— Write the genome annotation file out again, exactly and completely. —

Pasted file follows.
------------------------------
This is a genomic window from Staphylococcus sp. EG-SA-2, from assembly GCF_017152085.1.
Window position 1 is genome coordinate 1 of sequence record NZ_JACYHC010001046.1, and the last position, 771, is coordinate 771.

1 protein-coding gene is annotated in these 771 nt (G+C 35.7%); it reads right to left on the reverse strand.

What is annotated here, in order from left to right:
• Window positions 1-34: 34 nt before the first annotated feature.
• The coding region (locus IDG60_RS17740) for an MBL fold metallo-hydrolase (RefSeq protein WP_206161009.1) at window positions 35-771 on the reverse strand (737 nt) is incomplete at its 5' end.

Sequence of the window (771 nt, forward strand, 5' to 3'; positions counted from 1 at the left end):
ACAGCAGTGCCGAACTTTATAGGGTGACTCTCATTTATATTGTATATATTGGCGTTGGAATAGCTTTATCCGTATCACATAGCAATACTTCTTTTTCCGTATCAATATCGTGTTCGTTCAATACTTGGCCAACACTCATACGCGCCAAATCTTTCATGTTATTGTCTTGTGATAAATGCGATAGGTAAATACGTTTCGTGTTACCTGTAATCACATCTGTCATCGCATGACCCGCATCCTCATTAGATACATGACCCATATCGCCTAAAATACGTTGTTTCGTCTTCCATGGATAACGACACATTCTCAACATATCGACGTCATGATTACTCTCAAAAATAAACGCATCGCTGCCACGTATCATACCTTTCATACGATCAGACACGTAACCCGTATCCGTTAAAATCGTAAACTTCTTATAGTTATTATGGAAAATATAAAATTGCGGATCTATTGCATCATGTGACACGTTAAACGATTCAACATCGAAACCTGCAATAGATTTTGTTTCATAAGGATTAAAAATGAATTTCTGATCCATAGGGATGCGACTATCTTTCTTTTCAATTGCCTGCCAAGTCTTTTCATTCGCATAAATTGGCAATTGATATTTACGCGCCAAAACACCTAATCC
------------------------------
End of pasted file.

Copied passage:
This is a genomic window from Staphylococcus sp. EG-SA-2, from assembly GCF_017152085.1.
Window position 1 is genome coordinate 1 of sequence record NZ_JACYHC010001046.1, and the last position, 771, is coordinate 771.

1 protein-coding gene is annotated in these 771 nt (G+C 35.7%); it reads right to left on the reverse strand.

What is annotated here, in order from left to right:
• Window positions 1-34: 34 nt before the first annotated feature.
• The coding region (locus IDG60_RS17740) for an MBL fold metallo-hydrolase (RefSeq protein WP_206161009.1) at window positions 35-771 on the reverse strand (737 nt) is incomplete at its 5' end.

Sequence of the window (771 nt, forward strand, 5' to 3'; positions counted from 1 at the left end):
ACAGCAGTGCCGAACTTTATAGGGTGACTCTCATTTATATTGTATATATTGGCGTTGGAATAGCTTTATCCGTATCACATAGCAATACTTCTTTTTCCGTATCAATATCGTGTTCGTTCAATACTTGGCCAACACTCATACGCGCCAAATCTTTCATGTTATTGTCTTGTGATAAATGCGATAGGTAAATACGTTTCGTGTTACCTGTAATCACATCTGTCATCGCATGACCCGCATCCTCATTAGATACATGACCCATATCGCCTAAAATACGTTGTTTCGTCTTCCATGGATAACGACACATTCTCAACATATCGACGTCATGATTACTCTCAAAAATAAACGCATCGCTGCCACGTATCATACCTTTCATACGATCAGACACGTAACCCGTATCCGTTAAAATCGTAAACTTCTTATAGTTATTATGGAAAATATAAAATTGCGGATCTATTGCATCATGTGACACGTTAAACGATTCAACATCGAAACCTGCAATAGATTTTGTTTCATAAGGATTAAAAATGAATTTCTGATCCATAGGGATGCGACTATCTTTCTTTTCAATTGCCTGCCAAGTCTTTTCATTCGCATAAATTGGCAATTGATATTTACGCGCCAAAACACCTAATCC